Political News

South Carolina governor signs bill prohibiting most abortions when a fetal heartbeat is detected

Posted February 18, 2021 4:42 p.m. EST

— South Carolina Gov. Henry McMaster on Thursday signed a bill prohibiting an abortion if a fetal heartbeat is detected during an ultrasound with very few exceptions, becoming the latest Republican to sign a so-called heartbeat bill.

"This is a great day. It's a happy day," the Republican said during a packed event at the state Capitol. "There a lot of happy hearts beating right now."

The South Carolina Fetal Heartbeat and Protection from Abortion Act states that a doctor must perform an ultrasound on a person seeking an abortion to determine if there is a fetal heartbeat. If a heartbeat is found, a doctor cannot perform an abortion unless the physician believes it is a medical emergency, the pregnancy is the result of a rape or incest or there is a fetal anomaly, the bill says. Abortion providers who provide the procedure outside those parameters could face fines and imprisonment.

The new law comes as the Supreme Court, with a firmly conservative tilt from former President Donald Trump's appointees, has shown it is increasingly open to abortion restrictions. Restrictions such as heartbeat bans could potentially threaten Roe v. Wade, the landmark 1973 Supreme Court ruling legalizing abortion nationwide prior to viability, which can occur at about 24 weeks of pregnancy.

The South Carolina General Assembly passed the bill on Wednesday with a vote of 79-35, and it was finalized on Thursday, according to online records.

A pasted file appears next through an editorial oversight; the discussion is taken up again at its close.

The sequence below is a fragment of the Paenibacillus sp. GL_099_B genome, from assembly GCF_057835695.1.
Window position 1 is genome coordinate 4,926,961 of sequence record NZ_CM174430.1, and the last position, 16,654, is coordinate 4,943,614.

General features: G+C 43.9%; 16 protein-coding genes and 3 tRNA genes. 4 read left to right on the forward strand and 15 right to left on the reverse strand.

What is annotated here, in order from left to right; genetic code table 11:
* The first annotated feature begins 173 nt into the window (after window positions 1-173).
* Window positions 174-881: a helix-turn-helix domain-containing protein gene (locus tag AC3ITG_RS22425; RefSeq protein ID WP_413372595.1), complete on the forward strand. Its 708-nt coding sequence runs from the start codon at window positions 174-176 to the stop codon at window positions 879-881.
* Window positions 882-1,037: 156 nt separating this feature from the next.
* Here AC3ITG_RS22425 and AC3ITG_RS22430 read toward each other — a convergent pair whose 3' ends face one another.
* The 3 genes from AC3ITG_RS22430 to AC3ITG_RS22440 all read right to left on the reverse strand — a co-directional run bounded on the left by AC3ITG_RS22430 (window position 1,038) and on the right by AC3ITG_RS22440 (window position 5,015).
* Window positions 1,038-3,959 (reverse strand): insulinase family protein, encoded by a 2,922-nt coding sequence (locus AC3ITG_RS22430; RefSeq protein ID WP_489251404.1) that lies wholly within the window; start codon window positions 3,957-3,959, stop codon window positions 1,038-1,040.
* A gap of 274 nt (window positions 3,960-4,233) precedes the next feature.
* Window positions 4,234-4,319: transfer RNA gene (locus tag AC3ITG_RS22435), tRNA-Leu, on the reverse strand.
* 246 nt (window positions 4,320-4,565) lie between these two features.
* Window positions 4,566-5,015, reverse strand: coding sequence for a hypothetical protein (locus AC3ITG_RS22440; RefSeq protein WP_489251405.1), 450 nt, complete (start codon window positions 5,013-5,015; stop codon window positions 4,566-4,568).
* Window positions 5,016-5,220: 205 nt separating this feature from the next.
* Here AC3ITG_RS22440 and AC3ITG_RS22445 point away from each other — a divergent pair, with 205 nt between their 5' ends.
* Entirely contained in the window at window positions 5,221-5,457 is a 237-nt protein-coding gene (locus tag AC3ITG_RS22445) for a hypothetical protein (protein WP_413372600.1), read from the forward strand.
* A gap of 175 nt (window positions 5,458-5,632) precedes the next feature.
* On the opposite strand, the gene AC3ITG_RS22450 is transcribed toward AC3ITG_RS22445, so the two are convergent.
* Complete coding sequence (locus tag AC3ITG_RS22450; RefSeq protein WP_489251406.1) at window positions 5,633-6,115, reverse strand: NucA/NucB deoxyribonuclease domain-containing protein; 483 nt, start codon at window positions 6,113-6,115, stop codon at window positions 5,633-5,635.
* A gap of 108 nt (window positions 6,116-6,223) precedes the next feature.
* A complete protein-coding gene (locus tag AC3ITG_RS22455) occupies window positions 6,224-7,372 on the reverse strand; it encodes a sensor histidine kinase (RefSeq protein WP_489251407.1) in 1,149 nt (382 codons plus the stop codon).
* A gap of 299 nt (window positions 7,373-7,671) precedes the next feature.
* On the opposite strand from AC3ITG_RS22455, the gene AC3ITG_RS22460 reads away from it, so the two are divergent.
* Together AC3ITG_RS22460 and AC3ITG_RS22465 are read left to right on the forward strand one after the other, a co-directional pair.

Abortion rights advocates have already expressed opposition to the measure. Before it was signed by McMaster, Planned Parenthood and the Center for Reproductive Rights challenged the measure Thursday on behalf of several South Carolina abortion providers, asking a federal judge to block the law.

"South Carolina politicians just used an abortion ban to target and re-victimize sexual assault survivors — all while the pandemic rages on," Planned Parenthood President and CEO Alexis McGill Johnson said in a statement Thursday. "This is politics at its worst."

McMaster, meanwhile, praised the ban as a long-awaited priority for the state.

"This step we take today was long in coming and monumental in consequence," McMaster said, asking, "If there's not a right to life, then what life is there? What rights exist, if not the elementary, fundamental, profound right to life?"

After signing the bill, the governor held it high, while the packed crowd stood in applause. Members of the audience who attend the signing sang a chorus of "praise God" as the event came to a close.

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